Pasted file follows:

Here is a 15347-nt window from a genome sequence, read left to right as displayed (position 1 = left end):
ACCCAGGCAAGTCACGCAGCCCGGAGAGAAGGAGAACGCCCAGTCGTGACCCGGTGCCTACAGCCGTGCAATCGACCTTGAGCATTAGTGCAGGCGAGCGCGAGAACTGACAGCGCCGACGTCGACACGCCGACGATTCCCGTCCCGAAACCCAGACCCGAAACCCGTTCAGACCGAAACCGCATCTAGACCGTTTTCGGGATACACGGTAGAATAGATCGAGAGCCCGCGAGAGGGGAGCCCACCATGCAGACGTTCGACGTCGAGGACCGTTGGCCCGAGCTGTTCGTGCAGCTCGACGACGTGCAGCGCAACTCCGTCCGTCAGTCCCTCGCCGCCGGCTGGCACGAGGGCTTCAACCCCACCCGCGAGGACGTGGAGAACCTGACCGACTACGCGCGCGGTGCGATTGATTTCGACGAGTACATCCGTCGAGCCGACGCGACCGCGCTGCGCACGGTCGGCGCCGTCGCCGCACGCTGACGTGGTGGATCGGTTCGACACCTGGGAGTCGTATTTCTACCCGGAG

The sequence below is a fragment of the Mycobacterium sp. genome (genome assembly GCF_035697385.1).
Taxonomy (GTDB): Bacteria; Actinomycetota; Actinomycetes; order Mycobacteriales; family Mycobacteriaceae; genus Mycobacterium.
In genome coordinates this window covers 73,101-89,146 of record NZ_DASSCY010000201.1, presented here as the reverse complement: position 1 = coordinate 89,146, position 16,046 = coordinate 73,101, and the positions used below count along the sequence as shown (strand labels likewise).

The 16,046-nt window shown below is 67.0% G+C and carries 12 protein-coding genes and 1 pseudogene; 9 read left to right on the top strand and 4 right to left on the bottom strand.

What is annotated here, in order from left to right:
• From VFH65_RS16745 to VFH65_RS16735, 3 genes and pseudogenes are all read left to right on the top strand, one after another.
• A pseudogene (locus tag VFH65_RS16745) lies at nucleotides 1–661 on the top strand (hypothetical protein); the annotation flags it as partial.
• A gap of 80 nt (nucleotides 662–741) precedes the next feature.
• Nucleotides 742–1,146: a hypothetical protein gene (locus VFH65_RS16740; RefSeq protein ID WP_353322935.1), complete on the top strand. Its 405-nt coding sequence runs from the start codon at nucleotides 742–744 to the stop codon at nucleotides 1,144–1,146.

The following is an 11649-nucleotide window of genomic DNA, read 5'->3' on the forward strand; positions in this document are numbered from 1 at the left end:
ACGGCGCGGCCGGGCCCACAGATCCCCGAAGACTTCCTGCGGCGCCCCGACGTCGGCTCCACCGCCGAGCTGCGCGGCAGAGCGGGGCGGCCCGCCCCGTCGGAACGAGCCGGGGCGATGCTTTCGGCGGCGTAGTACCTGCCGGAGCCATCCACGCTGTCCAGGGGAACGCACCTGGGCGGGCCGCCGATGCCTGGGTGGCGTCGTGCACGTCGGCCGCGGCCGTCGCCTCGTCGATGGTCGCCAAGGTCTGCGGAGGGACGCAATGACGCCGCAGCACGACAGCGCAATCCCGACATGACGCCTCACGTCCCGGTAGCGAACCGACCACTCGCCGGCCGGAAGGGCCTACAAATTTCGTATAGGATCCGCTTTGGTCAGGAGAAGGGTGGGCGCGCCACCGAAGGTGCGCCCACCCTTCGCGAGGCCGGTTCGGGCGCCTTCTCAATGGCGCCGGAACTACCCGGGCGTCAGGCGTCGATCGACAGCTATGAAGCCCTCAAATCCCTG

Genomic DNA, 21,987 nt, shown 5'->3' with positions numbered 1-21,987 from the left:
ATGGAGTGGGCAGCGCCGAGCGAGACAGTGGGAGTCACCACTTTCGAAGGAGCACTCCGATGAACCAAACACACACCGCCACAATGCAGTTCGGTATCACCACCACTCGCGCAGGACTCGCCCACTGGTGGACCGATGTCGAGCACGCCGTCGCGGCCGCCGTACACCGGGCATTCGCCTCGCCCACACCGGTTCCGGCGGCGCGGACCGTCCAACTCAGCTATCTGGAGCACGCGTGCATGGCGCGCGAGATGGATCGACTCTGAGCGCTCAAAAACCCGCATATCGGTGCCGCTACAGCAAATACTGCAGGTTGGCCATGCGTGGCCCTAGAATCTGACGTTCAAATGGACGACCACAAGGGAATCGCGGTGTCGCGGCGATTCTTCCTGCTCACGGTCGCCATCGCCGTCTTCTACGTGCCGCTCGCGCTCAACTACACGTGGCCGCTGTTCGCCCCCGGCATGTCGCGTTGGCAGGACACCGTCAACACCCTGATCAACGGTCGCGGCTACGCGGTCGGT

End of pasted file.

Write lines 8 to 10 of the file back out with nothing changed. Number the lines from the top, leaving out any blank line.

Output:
• From VFH65_RS16745 to VFH65_RS16735, 3 genes and pseudogenes are all read left to right on the top strand, one after another.
• A pseudogene (locus tag VFH65_RS16745) lies at nucleotides 1–661 on the top strand (hypothetical protein); the annotation flags it as partial.
• A gap of 80 nt (nucleotides 662–741) precedes the next feature.